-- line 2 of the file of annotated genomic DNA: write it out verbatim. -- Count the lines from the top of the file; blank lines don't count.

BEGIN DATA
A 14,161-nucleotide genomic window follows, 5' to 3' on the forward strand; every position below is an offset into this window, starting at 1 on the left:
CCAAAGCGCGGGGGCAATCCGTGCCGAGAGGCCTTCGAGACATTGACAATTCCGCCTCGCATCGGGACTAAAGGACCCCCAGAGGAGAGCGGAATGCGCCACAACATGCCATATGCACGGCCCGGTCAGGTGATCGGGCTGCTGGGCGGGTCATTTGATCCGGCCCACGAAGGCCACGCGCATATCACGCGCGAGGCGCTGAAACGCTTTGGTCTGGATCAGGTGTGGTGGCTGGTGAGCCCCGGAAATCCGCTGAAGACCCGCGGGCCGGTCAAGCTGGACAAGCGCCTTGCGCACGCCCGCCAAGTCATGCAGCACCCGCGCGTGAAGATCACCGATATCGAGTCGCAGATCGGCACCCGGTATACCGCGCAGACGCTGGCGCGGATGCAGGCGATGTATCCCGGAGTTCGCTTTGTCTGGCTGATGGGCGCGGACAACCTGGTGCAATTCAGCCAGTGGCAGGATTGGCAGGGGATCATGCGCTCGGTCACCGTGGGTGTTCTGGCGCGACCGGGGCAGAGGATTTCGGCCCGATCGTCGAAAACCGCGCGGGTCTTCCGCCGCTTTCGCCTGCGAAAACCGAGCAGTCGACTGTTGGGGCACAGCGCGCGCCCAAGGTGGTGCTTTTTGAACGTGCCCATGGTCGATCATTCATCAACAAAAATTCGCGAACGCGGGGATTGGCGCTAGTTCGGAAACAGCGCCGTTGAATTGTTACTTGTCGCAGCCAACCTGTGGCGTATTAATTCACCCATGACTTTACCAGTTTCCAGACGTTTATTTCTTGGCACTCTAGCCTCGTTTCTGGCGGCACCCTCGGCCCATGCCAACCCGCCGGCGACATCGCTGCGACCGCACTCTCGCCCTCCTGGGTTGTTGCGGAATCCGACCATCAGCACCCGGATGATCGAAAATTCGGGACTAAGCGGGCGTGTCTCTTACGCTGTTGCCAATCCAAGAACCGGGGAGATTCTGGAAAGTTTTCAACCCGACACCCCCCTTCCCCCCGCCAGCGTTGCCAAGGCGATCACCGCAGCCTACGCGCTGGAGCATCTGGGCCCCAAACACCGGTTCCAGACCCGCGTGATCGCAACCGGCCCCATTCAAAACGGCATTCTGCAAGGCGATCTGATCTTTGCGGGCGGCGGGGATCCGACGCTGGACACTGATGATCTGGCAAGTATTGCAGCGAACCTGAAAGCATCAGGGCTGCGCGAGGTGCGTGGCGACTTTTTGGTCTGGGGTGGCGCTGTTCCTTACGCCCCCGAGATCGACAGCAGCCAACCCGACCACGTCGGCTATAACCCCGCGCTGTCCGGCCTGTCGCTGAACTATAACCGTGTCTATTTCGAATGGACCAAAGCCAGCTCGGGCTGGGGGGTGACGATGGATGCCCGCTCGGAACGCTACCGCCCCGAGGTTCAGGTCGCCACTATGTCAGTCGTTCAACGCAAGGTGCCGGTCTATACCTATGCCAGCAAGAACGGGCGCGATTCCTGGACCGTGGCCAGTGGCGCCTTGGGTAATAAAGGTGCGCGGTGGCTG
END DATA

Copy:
CCAAAGCGCGGGGGCAATCCGTGCCGAGAGGCCTTCGAGACATTGACAATTCCGCCTCGCATCGGGACTAAAGGACCCCCAGAGGAGAGCGGAATGCGCCACAACATGCCATATGCACGGCCCGGTCAGGTGATCGGGCTGCTGGGCGGGTCATTTGATCCGGCCCACGAAGGCCACGCGCATATCACGCGCGAGGCGCTGAAACGCTTTGGTCTGGATCAGGTGTGGTGGCTGGTGAGCCCCGGAAATCCGCTGAAGACCCGCGGGCCGGTCAAGCTGGACAAGCGCCTTGCGCACGCCCGCCAAGTCATGCAGCACCCGCGCGTGAAGATCACCGATATCGAGTCGCAGATCGGCACCCGGTATACCGCGCAGACGCTGGCGCGGATGCAGGCGATGTATCCCGGAGTTCGCTTTGTCTGGCTGATGGGCGCGGACAACCTGGTGCAATTCAGCCAGTGGCAGGATTGGCAGGGGATCATGCGCTCGGTCACCGTGGGTGTTCTGGCGCGACCGGGGCAGAGGATTTCGGCCCGATCGTCGAAAACCGCGCGGGTCTTCCGCCGCTTTCGCCTGCGAAAACCGAGCAGTCGACTGTTGGGGCACAGCGCGCGCCCAAGGTGGTGCTTTTTGAACGTGCCCATGGTCGATCATTCATCAACAAAAATTCGCGAACGCGGGGATTGGCGCTAGTTCGGAAACAGCGCCGTTGAATTGTTACTTGTCGCAGCCAACCTGTGGCGTATTAATTCACCCATGACTTTACCAGTTTCCAGACGTTTATTTCTTGGCACTCTAGCCTCGTTTCTGGCGGCACCCTCGGCCCATGCCAACCCGCCGGCGACATCGCTGCGACCGCACTCTCGCCCTCCTGGGTTGTTGCGGAATCCGACCATCAGCACCCGGATGATCGAAAATTCGGGACTAAGCGGGCGTGTCTCTTACGCTGTTGCCAATCCAAGAACCGGGGAGATTCTGGAAAGTTTTCAACCCGACACCCCCCTTCCCCCCGCCAGCGTTGCCAAGGCGATCACCGCAGCCTACGCGCTGGAGCATCTGGGCCCCAAACACCGGTTCCAGACCCGCGTGATCGCAACCGGCCCCATTCAAAACGGCATTCTGCAAGGCGATCTGATCTTTGCGGGCGGCGGGGATCCGACGCTGGACACTGATGATCTGGCAAGTATTGCAGCGAACCTGAAAGCATCAGGGCTGCGCGAGGTGCGTGGCGACTTTTTGGTCTGGGGTGGCGCTGTTCCTTACGCCCCCGAGATCGACAGCAGCCAACCCGACCACGTCGGCTATAACCCCGCGCTGTCCGGCCTGTCGCTGAACTATAACCGTGTCTATTTCGAATGGACCAAAGCCAGCTCGGGCTGGGGGGTGACGATGGATGCCCGCTCGGAACGCTACCGCCCCGAGGTTCAGGTCGCCACTATGTCAGTCGTTCAACGCAAGGTGCCGGTCTATACCTATGCCAGCAAGAACGGGCGCGATTCCTGGACCGTGGCCAGTGGCGCCTTGGGTAATAAAGGTGCGCGGTGGCTG